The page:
Signaling and gene regulation in thymus development, activation, differentiation and death of CD4+ and CD8+ T cells
Mercedes earned her Ph.D. in Immunology at Hospital de la Princesa/Univ. Autonoma de Madrid, Spain (1990). She continued her research at Yale University, School of Medicine in CT (1991-1996). Mercedes joined the Department of Medicine – Immunobiology Program at UVM in 1996 and was promoted to full Professor in 2009. Since 1997, Mercedes has been the Director of the UVM Transgenic Mouse Facility.
Dr. Rincï¿½nï¿½s research interests cover a broad spectrum of scientific areas.
1. The role of IL-6 in the immune response and diseases. Dr. Rincï¿½n is one of the leaders studying the role of IL-6 in CD4 T cell differentiation and cytokine production (since 1996) and has provided a number of important contributions. Her group has shown the role of IL-6 in Th2 and Th1 differentiation, and more recently on IL-21 production by CD4 T cells, and its implication on antibody production on B cells. Dr. Rinconï¿½s studies on IL-6 expand from in vitro in primary mouse and human CD4 T cells to in vivo mouse models (e.g. IL-6 in influenza virus vaccines and infection, IL-6 on allergic airway inflammation) and further to bench site (IL-6 in asthmatic patients and IL-6 on rheumatoid arthritis patients).
2. The role of p38 MAPK in thymocyte development and T cell activation/death. Dr. Rincï¿½n is a pioneer studying the role of the p38 MAP kinase signaling pathway in CD4 T cell differentiation, CD8 T cell death, and more recently its ï¿½non-classicalï¿½ functions in early thymocyte development. She is interested on the role of p38 MAPK in the induction of G2/M cell cycle checkpoint in immature developing thymocytes. In addition, recent studies on p38 MAPK in thmocytes have led her to identify a novel mechanism by which p38 MAPK can mediate cell survival (an unconventional function of this pathway) through the regulation of GSK3Î². Her group is actively dissecting when p38 MAPK provides survival and what are the mechanisms.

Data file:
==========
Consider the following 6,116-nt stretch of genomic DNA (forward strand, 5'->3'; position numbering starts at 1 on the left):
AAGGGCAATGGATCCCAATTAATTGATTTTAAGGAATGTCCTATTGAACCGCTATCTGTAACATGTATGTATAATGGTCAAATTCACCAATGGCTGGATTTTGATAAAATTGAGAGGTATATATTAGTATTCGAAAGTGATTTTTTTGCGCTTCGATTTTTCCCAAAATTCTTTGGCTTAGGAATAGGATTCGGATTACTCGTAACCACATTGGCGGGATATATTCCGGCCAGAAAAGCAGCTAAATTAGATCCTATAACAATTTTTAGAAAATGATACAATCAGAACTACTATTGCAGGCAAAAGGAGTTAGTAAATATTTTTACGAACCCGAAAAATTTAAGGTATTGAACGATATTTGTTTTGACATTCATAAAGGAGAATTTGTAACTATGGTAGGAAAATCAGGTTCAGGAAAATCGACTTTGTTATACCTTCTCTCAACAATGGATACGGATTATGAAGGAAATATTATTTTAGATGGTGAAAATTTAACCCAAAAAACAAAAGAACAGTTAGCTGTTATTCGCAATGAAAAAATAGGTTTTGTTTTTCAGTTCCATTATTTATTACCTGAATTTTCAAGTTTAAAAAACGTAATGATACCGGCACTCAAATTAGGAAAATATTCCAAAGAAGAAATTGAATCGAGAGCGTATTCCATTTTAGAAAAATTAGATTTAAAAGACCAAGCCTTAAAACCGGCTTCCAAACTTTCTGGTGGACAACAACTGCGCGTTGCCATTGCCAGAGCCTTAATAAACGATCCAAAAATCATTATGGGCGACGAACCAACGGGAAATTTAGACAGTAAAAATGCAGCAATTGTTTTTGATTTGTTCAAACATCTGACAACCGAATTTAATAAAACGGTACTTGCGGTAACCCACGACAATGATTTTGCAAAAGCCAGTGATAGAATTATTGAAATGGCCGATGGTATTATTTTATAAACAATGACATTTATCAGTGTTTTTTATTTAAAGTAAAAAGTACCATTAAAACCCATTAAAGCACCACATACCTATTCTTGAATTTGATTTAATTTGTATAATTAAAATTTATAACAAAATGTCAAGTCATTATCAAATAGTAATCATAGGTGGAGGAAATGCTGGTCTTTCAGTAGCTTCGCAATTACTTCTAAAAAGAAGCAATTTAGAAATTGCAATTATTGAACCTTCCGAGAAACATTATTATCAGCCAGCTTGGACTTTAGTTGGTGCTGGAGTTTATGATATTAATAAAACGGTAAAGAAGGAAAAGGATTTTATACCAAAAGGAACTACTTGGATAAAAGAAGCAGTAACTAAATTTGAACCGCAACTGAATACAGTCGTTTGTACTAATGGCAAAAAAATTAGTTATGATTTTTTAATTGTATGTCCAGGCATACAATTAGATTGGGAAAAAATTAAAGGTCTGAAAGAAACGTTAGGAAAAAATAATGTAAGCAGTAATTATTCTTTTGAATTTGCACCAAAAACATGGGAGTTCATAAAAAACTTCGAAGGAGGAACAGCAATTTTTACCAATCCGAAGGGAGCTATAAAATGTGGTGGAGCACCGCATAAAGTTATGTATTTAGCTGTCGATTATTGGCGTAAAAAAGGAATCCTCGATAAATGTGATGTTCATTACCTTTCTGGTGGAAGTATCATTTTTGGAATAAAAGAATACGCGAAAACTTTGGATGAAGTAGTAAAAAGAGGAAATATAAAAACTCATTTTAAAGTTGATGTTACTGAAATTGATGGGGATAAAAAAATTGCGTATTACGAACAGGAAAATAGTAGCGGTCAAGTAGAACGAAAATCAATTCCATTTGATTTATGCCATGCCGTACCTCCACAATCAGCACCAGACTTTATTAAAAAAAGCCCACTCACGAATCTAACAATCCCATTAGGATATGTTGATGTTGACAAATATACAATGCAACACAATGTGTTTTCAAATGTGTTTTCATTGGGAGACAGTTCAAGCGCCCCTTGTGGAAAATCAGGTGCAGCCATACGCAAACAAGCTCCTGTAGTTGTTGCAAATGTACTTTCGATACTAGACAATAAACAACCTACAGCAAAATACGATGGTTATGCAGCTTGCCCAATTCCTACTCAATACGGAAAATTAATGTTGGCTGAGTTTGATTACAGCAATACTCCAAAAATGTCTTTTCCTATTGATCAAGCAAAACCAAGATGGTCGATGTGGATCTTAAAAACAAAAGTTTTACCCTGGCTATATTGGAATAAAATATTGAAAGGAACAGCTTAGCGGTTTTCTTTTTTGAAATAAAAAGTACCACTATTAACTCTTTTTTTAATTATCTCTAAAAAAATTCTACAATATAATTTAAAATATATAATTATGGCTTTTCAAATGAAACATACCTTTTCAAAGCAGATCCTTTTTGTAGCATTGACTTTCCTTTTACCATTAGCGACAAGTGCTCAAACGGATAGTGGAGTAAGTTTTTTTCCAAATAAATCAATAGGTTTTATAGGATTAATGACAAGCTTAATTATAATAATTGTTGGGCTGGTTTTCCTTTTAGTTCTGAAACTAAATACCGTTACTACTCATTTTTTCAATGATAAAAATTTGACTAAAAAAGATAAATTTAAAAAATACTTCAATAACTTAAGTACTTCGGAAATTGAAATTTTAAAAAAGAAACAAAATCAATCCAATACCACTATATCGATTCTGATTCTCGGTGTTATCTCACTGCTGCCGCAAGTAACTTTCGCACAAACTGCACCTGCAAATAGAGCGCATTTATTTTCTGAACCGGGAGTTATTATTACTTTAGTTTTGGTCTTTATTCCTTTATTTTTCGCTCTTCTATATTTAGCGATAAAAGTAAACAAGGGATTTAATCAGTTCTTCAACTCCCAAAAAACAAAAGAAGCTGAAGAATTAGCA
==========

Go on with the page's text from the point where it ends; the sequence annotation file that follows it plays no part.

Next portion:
3. Mechanism of chemoresistance in breast cancer. Another independent area of interest for Dr. Rincï¿½n is breast cancer and chemotherapy response. Her initial studies on the role of IL-6 in regulating breast cancer cell response to chemotherapy have been followed by studies on a novel molecule, MCJ/DnaJC15 cochaperone, also in breast cancer chemotherapy response. Her studies in breast cancer go from in vitro molecular analysis, to in vivo mouse models of mammary cancer and human breast cancer patients. Dr. Rincï¿½nï¿½s interests are not only on molecular mechanisms, but moving bench work to clinical translational research in the breast cancer area.
Neveu WA, Allard JL, Raymond DM, Bourassa LM, Burns SM, Bunn JY, Irvin CG, Kaminsky DA, Rincón M. (2010) Elevation of IL-6 in the allergic asthmatic airways is independent of inflammation but associates with loss of central airway function. Respir. Res. 11, 28-38.
Thornton, T.M. and Rincón, M. (2009) “Non-classical p38 MAP kinase functions: cell cycle checkpoints and survival”. Int. J. Biol. Sci. 5, 44-55
Neveu, W.A., Allard, J.B., Dienz, O., Wargo, M.J., Ciliberto, G., Whittaker, L. and Rincón, M. (2009) “IL-6 is required for airway mucus production induced by inhaled fungal allergens” J. Immunol. 183, 1732-1738.
Rincon, M. and Davis, R.J. (2009) “ Regulation of the immune response by stress-activated protein kinases”. Immunological Reviews. 228, 212-224
Dienz, O. and Rincon, M. (2009) “The effects of IL-6 on CD4 T cell responses” Clinical Immunol. 130, 27-33.
* indicates equal contribution
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